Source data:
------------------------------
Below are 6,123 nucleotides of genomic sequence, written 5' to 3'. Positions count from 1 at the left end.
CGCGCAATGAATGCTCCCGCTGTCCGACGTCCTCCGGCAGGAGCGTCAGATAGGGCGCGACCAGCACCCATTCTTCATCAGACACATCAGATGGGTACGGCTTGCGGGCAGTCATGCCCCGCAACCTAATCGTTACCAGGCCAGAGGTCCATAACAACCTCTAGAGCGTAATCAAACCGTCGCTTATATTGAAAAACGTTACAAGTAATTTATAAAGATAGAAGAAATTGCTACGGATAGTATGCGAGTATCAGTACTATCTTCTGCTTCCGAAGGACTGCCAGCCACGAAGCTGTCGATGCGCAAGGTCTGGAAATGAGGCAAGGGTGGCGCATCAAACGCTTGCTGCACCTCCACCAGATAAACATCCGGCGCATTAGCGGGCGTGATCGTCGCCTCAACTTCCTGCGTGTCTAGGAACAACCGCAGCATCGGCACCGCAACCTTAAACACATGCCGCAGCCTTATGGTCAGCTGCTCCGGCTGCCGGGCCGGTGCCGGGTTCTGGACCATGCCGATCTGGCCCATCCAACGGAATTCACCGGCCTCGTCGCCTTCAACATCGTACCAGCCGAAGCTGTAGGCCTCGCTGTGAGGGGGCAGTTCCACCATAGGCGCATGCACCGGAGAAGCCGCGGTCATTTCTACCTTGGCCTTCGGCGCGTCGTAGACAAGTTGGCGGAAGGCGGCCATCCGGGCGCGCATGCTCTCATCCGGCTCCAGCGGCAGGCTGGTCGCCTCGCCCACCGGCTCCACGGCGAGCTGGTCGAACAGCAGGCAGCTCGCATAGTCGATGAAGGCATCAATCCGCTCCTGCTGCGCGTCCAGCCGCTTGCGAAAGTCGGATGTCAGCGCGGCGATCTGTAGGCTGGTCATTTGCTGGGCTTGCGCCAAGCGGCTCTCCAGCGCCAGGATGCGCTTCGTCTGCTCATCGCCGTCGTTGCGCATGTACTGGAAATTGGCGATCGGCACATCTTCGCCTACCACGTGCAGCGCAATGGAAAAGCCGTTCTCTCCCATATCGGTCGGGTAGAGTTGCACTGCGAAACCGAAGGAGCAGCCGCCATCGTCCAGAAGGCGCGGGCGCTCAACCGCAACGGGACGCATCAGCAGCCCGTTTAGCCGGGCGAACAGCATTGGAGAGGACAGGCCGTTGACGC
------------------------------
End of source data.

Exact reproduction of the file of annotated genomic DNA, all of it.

Below are 6,123 nucleotides of genomic sequence, written 5' to 3'. Positions count from 1 at the left end.
CGCGCAATGAATGCTCCCGCTGTCCGACGTCCTCCGGCAGGAGCGTCAGATAGGGCGCGACCAGCACCCATTCTTCATCAGACACATCAGATGGGTACGGCTTGCGGGCAGTCATGCCCCGCAACCTAATCGTTACCAGGCCAGAGGTCCATAACAACCTCTAGAGCGTAATCAAACCGTCGCTTATATTGAAAAACGTTACAAGTAATTTATAAAGATAGAAGAAATTGCTACGGATAGTATGCGAGTATCAGTACTATCTTCTGCTTCCGAAGGACTGCCAGCCACGAAGCTGTCGATGCGCAAGGTCTGGAAATGAGGCAAGGGTGGCGCATCAAACGCTTGCTGCACCTCCACCAGATAAACATCCGGCGCATTAGCGGGCGTGATCGTCGCCTCAACTTCCTGCGTGTCTAGGAACAACCGCAGCATCGGCACCGCAACCTTAAACACATGCCGCAGCCTTATGGTCAGCTGCTCCGGCTGCCGGGCCGGTGCCGGGTTCTGGACCATGCCGATCTGGCCCATCCAACGGAATTCACCGGCCTCGTCGCCTTCAACATCGTACCAGCCGAAGCTGTAGGCCTCGCTGTGAGGGGGCAGTTCCACCATAGGCGCATGCACCGGAGAAGCCGCGGTCATTTCTACCTTGGCCTTCGGCGCGTCGTAGACAAGTTGGCGGAAGGCGGCCATCCGGGCGCGCATGCTCTCATCCGGCTCCAGCGGCAGGCTGGTCGCCTCGCCCACCGGCTCCACGGCGAGCTGGTCGAACAGCAGGCAGCTCGCATAGTCGATGAAGGCATCAATCCGCTCCTGCTGCGCGTCCAGCCGCTTGCGAAAGTCGGATGTCAGCGCGGCGATCTGTAGGCTGGTCATTTGCTGGGCTTGCGCCAAGCGGCTCTCCAGCGCCAGGATGCGCTTCGTCTGCTCATCGCCGTCGTTGCGCATGTACTGGAAATTGGCGATCGGCACATCTTCGCCTACCACGTGCAGCGCAATGGAAAAGCCGTTCTCTCCCATATCGGTCGGGTAGAGTTGCACTGCGAAACCGAAGGAGCAGCCGCCATCGTCCAGAAGGCGCGGGCGCTCAACCGCAACGGGACGCATCAGCAGCCCGTTTAGCCGGGCGAACAGCATTGGAGAGGACAGGCCGTTGACGC